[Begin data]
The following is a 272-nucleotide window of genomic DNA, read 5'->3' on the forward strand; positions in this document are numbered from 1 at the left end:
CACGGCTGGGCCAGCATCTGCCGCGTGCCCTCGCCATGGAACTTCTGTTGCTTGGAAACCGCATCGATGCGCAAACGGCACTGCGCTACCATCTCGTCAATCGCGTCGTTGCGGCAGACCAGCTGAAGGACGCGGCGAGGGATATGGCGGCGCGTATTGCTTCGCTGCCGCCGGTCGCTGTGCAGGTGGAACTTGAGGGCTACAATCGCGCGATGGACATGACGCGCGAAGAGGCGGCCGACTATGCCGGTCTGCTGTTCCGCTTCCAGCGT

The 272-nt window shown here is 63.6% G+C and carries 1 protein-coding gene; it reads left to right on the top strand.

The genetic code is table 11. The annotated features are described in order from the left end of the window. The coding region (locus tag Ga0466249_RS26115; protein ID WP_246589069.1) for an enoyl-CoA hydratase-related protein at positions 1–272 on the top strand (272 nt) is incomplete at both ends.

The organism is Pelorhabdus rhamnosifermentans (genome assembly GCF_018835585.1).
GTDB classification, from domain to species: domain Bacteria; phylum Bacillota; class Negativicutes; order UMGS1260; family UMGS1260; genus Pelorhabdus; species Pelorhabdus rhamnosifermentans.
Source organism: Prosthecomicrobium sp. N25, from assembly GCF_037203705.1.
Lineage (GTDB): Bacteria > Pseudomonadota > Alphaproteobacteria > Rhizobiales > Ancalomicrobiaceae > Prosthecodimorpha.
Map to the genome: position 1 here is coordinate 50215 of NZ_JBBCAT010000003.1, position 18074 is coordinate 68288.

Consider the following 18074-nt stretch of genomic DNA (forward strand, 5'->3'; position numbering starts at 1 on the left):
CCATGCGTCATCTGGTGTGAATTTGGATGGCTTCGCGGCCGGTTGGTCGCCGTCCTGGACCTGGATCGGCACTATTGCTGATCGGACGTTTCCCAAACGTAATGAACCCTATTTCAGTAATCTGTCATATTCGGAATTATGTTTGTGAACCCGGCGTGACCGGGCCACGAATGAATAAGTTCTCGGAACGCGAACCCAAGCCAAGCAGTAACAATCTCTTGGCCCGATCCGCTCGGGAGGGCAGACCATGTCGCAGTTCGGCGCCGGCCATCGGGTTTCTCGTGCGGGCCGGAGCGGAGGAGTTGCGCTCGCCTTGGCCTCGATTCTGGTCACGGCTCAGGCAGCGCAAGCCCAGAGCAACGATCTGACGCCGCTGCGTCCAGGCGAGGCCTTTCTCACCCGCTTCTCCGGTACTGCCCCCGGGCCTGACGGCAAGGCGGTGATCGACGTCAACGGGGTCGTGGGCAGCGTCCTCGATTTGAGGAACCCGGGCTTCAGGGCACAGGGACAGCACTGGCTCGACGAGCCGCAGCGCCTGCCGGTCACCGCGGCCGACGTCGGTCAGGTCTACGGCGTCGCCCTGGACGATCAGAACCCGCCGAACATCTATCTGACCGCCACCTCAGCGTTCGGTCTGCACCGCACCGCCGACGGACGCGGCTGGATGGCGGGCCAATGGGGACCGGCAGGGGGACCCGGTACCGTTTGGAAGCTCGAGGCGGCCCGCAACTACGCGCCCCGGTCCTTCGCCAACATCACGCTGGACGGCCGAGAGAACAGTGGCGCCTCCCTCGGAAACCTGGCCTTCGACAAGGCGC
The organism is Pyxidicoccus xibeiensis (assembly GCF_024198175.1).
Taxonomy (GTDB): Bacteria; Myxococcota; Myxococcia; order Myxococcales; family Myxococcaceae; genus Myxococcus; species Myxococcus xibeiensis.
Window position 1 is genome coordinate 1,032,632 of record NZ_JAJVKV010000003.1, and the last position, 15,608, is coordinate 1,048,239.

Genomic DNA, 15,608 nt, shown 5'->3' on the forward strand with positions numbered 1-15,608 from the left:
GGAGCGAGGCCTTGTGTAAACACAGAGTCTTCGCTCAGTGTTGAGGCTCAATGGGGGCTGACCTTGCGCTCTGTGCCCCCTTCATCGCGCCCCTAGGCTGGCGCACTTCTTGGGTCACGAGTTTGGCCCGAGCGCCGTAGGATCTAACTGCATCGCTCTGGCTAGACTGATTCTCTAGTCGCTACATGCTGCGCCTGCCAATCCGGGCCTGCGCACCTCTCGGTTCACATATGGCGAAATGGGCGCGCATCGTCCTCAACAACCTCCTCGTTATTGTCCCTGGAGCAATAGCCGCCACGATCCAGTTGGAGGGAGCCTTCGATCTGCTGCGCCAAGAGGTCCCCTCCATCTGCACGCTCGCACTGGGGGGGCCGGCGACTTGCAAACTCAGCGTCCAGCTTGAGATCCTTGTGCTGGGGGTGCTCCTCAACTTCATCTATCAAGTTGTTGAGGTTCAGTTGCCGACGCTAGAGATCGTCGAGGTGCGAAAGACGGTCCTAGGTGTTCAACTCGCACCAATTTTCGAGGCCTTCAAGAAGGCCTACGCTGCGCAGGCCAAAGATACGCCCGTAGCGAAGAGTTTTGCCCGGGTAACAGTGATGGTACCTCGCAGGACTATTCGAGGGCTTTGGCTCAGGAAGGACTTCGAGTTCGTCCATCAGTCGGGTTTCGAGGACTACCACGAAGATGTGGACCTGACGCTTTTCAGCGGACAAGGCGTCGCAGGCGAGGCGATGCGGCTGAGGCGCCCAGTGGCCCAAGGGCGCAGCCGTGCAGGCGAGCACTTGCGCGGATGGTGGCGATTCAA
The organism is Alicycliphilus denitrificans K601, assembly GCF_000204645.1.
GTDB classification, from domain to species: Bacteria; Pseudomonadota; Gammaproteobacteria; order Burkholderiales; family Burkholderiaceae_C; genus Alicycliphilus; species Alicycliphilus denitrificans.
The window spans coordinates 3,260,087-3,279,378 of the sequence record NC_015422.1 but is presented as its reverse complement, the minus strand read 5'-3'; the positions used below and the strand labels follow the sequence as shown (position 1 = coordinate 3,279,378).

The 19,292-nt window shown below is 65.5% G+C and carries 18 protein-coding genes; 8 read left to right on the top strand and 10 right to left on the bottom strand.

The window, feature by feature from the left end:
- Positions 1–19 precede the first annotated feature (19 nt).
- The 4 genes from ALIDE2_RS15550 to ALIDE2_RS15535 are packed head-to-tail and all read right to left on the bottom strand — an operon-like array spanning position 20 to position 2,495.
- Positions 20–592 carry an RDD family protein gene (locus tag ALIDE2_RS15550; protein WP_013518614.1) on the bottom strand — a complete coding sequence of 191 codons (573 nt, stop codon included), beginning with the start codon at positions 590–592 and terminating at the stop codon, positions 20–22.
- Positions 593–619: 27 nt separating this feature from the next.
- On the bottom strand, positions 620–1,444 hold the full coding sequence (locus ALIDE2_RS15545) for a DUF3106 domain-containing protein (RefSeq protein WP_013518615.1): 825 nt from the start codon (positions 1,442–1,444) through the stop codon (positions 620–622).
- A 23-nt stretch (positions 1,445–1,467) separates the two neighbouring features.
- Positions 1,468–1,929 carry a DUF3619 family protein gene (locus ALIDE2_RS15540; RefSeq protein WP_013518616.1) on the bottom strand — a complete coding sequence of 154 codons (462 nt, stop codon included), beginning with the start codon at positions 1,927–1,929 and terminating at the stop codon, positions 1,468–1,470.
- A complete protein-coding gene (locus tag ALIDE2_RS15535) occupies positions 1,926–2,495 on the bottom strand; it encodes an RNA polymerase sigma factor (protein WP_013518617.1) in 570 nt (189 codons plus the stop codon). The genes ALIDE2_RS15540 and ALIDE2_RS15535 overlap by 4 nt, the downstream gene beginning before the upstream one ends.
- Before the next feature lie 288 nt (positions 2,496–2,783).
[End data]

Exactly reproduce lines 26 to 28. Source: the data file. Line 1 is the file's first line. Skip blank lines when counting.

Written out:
- On the bottom strand, positions 620–1,444 hold the full coding sequence (locus ALIDE2_RS15545) for a DUF3106 domain-containing protein (RefSeq protein WP_013518615.1): 825 nt from the start codon (positions 1,442–1,444) through the stop codon (positions 620–622).
- A 23-nt stretch (positions 1,445–1,467) separates the two neighbouring features.
- Positions 1,468–1,929 carry a DUF3619 family protein gene (locus ALIDE2_RS15540; RefSeq protein WP_013518616.1) on the bottom strand — a complete coding sequence of 154 codons (462 nt, stop codon included), beginning with the start codon at positions 1,927–1,929 and terminating at the stop codon, positions 1,468–1,470.